1. Joint Declaration- Every G20 thus far has had a joint statement, and Indian negotiators are trying hard to ensure this is not the first G20 to end without a Leaders Declaration.
-The main sticking point is over two paragraphs called the Bali paragraphs, that relate to Ukraine, but Russia doesn’t want the language criticizing its invasion of Ukraine, and China doesn’t want any geopolitical issues.
- Apart from Ukraine there is a divide between the G7 and the developing world over Climate Change deadlines, financing and phasing out fossil fuels
- And China is opposing language from G7, India and others on debt restructuring for vulnerable countries
- Unlike Indonesia and President Jokowi, PM Modi has chosen not to travel to either Kyiv or Moscow ahead of summit, and has not invited Pres Zelensky to address the G20.
2. African Union- This will be a defining moment for the G20, which has not inducted new members in its history of nearly 25yrs. Like the EU, questions have been raised why the AU has not been included. Where is the pushback from?
Other region groupings like ASEAN and CELAC who also want membership
Countries like Switzerland, Singapore, Netherlands etc who are in the world’s top 20 today and feel they deserve a place in the membership
Countries that worry inducting the 55-member AU might make consensus more difficult
Even so , AU membership is likely to go through
3. Global South- India hosted the first Voice of Global South to take into account the developing world’s priorities on economic issues
4. Climate change , Health, Digital Public Infrastructure, Biofuel alliance and regulating Cryptocurrency- areas where India wants to make a mark – There is some pushback from China on Indian language insertions- like Vasudhaiva Kutumbakam, Millets, Lifestyle for Environment
5. Democratisation of G20 process- the government has called this the People’s G20, because it has taken what used to be a fairly staid conference and given it colour and diverse flavours- holding 200 meetings in about 60 cities across the country
6. Black Sea Grain Initiative- this would be an outcome on the sidelines- if UN Secretary General Guterres,Turkish President Erdogan are able to convince Russia and G-7 to revive the initiative- basically allowing Russia more access to the financial system, so it lifts the blockade on Ukrainian ships carrying grain. Russia and Ukraine combined account for 21% of global grain trade.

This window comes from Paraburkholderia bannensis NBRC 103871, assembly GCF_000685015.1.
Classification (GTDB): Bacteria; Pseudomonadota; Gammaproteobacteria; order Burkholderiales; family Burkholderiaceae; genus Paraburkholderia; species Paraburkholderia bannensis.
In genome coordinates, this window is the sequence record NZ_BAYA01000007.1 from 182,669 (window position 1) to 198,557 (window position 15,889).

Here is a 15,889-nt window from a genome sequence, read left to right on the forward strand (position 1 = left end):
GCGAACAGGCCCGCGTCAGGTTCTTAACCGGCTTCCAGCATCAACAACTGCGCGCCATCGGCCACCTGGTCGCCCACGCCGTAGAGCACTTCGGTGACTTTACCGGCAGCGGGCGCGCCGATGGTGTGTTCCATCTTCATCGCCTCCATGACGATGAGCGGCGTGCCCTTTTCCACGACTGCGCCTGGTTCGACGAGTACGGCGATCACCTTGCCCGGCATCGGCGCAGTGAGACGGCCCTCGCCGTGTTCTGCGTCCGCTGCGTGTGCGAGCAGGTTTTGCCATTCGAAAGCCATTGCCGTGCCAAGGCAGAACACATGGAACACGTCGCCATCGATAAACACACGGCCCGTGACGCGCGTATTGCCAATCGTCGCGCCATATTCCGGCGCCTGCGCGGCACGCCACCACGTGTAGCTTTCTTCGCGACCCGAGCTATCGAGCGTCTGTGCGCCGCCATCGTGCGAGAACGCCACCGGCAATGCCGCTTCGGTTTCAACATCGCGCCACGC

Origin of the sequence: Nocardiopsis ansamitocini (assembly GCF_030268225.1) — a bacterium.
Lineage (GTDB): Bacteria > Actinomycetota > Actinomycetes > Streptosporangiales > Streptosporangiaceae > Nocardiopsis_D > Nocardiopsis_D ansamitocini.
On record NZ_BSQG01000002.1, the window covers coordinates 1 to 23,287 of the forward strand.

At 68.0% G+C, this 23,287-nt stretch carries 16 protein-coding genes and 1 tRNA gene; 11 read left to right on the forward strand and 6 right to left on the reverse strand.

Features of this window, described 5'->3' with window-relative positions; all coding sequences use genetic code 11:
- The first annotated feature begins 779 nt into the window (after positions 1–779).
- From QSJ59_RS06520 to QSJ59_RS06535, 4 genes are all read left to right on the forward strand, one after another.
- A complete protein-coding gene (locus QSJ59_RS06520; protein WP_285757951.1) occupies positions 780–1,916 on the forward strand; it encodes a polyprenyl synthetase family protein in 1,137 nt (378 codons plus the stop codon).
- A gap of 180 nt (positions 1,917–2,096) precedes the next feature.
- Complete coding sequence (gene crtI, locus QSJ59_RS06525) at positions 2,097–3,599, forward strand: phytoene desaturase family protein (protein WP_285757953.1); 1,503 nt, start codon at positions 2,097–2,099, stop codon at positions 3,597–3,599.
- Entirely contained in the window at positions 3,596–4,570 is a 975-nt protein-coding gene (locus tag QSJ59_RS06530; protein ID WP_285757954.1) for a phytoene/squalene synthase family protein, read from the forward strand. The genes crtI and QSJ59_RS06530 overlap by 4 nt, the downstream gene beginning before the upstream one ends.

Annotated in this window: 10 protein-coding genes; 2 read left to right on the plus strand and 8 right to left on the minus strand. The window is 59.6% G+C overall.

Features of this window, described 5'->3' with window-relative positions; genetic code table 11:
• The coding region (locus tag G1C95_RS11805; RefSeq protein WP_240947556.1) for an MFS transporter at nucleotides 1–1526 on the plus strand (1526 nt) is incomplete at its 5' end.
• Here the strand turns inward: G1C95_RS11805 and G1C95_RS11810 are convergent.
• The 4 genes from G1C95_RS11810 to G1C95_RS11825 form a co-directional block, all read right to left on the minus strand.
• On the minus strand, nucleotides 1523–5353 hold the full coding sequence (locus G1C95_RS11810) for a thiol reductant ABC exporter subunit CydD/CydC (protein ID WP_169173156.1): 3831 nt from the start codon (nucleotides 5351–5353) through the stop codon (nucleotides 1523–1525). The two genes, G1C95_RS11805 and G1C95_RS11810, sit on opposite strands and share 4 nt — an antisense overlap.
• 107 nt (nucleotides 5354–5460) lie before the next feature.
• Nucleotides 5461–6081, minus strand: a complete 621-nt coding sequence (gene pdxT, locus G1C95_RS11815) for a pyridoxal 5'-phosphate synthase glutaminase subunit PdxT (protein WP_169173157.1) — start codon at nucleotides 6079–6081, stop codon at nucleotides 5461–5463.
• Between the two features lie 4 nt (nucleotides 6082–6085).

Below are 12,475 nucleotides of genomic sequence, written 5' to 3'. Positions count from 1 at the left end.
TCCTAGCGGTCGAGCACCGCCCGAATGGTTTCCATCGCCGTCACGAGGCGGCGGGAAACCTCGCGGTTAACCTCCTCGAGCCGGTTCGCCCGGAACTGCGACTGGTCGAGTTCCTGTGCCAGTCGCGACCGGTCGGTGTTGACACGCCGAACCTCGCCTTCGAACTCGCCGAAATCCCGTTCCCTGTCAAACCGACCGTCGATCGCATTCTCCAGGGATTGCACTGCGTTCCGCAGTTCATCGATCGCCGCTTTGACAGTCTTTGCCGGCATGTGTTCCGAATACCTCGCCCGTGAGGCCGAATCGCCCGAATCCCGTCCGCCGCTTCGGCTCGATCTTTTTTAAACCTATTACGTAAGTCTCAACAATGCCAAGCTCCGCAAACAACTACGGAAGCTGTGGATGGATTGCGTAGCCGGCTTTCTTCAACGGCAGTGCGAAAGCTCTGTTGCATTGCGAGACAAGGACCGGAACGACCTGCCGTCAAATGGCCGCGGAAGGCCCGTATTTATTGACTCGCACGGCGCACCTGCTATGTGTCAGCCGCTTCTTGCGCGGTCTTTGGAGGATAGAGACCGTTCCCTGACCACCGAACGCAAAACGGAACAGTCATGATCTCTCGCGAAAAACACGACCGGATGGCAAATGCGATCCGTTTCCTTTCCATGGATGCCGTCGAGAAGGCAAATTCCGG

7. Finally, there is the G20 venue itself, that the government wants to showcase- with the construction of the 3,000 crore rupee- Bharat Mandapam- which will house all the meetings and the main banquet. Construction delays have been an issue, and while India originally began making the venue in 2017, and was due to hold the G20 in 2021, it swapped twice with Italy and Indonesia, to hold it this year- many pointing out the political timing just ahead of the next elections.
While the G20 is held in some member country each year by rotation, India has faced many special odds in its presidency- From the economic crisis and the covid pandemic, the continuing Ukraine war with more entrenched positions from Russia and China, and India’s bilateral issues with China at the LAC. It has countered much of this by original thought, and bringing back some of its older policies on the importance of the Global South to make its presidency unique. However, it is the need to build consensus amongst the Global economic elite at the G20 – and forge a Leaders declaration that will really test the mettle of the government the most, and where New Delhi could truly make its mark.
WV Reading Recommendations:
1. G20 @ 2023: The Roadmap to Indian Presidency by V. Srinivas
2. India & the G20: Legacy & Prospects for Multilateralism amidst a Polycrisis by Patrick Bond and Sonal Raghuvanshi
3. 20 Years of G20: From Global Cooperation to Building Consensus Edited by Rajat Kathuria and Prateek Kukreja
4. India in the G20: Rule-taker to Rule-maker Edited By Manjeet Kripalani
5. Economic Weapon: The Rise of Sanctions as a Tool of Modern War by Nicholas Mulder
6. The Russo-Ukrainian War: The Return of History by Serhii Plokhy
7. The Next 100 Years: A Forecast for the 21st Century by George Friedman
8. The Age of The Strongman: How the Cult of the Leader Threatens Democracy around the World by Gideon Rachman
Script and Presentation: Suhasini Haidar
Production: Reenu Cyriac and Shibu Narayan